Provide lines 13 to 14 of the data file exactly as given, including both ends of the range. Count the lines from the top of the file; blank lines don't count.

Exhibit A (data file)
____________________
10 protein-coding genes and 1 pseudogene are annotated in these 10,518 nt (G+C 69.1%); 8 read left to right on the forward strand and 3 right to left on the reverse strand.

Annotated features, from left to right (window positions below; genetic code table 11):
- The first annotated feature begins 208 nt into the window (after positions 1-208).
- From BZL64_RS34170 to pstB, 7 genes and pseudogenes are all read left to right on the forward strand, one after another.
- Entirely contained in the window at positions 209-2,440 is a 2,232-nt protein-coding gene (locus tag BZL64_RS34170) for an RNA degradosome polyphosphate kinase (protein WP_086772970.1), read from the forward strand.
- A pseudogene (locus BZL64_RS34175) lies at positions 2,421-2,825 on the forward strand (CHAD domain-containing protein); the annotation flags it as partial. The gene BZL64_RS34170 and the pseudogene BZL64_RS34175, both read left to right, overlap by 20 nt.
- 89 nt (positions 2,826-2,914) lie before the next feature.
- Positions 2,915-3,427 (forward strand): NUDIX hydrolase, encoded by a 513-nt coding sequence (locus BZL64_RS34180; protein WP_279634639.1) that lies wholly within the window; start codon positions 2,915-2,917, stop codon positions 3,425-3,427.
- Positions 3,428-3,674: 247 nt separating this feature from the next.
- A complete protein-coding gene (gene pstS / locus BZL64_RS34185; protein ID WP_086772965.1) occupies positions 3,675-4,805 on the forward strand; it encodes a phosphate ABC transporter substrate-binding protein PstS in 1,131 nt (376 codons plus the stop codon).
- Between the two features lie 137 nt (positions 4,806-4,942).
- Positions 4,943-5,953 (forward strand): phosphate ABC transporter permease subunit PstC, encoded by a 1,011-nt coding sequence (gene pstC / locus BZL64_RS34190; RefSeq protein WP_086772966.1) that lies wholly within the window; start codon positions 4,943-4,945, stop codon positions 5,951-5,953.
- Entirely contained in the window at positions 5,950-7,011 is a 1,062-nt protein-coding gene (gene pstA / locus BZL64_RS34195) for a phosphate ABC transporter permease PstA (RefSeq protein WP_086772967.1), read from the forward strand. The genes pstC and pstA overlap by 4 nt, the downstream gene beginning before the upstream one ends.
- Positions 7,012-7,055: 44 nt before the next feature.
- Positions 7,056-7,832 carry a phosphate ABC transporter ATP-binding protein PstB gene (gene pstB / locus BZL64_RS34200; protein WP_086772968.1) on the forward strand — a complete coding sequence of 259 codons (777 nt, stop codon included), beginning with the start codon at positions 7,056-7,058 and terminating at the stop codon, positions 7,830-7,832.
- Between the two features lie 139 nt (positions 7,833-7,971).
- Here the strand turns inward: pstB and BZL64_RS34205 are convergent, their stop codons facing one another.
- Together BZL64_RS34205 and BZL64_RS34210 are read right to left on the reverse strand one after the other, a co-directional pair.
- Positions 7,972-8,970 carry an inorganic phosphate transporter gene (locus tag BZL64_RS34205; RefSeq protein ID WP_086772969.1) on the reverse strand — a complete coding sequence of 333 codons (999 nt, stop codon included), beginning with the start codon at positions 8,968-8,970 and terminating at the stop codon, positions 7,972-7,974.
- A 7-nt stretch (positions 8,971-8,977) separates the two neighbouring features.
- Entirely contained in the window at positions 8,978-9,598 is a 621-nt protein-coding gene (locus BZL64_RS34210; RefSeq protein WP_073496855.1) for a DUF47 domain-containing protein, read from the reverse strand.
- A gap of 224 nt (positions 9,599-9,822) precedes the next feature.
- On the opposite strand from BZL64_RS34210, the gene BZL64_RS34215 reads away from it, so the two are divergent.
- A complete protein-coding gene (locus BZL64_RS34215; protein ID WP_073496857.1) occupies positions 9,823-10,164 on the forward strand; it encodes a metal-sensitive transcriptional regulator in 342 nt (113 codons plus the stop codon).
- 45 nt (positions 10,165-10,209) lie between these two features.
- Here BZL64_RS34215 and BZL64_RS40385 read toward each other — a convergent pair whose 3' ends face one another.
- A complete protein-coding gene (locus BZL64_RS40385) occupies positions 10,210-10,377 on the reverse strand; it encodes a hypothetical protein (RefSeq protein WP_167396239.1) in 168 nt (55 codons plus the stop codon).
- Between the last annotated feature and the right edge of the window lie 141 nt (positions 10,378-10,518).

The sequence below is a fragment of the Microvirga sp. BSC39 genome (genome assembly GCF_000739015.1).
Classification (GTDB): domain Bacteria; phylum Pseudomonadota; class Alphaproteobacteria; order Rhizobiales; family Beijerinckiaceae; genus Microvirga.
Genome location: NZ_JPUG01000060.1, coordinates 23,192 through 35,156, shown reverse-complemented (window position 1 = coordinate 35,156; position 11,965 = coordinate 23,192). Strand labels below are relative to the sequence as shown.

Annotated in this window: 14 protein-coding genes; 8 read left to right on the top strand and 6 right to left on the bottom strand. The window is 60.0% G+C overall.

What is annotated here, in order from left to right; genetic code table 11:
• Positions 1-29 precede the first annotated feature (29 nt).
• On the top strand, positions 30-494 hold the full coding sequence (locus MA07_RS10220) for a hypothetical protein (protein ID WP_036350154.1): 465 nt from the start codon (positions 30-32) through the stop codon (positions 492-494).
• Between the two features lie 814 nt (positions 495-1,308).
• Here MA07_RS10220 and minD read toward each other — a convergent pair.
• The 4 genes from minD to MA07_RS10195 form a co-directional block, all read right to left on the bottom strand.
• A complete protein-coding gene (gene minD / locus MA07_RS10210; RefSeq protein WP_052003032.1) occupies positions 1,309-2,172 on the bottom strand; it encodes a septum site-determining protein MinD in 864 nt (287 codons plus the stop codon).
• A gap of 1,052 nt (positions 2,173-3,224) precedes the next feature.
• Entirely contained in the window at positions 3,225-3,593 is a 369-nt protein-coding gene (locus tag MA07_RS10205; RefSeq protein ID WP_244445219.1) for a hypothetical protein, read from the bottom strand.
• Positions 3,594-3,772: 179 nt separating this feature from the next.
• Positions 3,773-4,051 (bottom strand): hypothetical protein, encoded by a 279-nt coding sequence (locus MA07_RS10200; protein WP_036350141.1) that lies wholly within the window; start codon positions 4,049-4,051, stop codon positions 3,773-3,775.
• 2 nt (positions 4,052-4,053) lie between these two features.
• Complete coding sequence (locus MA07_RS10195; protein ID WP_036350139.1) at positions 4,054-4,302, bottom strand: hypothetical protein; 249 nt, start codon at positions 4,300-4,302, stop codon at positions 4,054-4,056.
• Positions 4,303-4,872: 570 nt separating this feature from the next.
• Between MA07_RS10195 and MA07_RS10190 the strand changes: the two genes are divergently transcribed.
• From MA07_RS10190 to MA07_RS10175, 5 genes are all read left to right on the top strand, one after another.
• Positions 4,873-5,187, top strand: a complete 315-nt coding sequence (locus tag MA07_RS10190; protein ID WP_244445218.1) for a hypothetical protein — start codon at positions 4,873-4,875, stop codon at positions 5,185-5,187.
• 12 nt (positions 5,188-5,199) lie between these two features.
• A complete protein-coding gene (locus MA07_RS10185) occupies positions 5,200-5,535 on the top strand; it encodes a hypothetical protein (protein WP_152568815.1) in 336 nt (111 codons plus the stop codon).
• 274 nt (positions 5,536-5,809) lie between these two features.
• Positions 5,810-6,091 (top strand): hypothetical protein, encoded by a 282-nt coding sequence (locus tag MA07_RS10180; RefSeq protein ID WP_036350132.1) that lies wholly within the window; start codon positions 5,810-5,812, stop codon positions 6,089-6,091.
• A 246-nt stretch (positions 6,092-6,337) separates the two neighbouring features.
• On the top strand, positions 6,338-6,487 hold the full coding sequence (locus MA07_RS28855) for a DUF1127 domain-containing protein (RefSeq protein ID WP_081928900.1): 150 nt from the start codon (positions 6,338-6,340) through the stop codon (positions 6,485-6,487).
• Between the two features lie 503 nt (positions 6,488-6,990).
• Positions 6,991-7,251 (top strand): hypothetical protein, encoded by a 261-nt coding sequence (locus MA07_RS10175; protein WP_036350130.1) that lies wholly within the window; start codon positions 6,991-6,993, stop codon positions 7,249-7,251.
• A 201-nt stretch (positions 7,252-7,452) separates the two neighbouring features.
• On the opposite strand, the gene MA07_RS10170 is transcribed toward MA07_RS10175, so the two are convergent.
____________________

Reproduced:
- Entirely contained in the window at positions 5,950-7,011 is a 1,062-nt protein-coding gene (gene pstA / locus BZL64_RS34195) for a phosphate ABC transporter permease PstA (RefSeq protein WP_086772967.1), read from the forward strand. The genes pstC and pstA overlap by 4 nt, the downstream gene beginning before the upstream one ends.
- Positions 7,012-7,055: 44 nt before the next feature.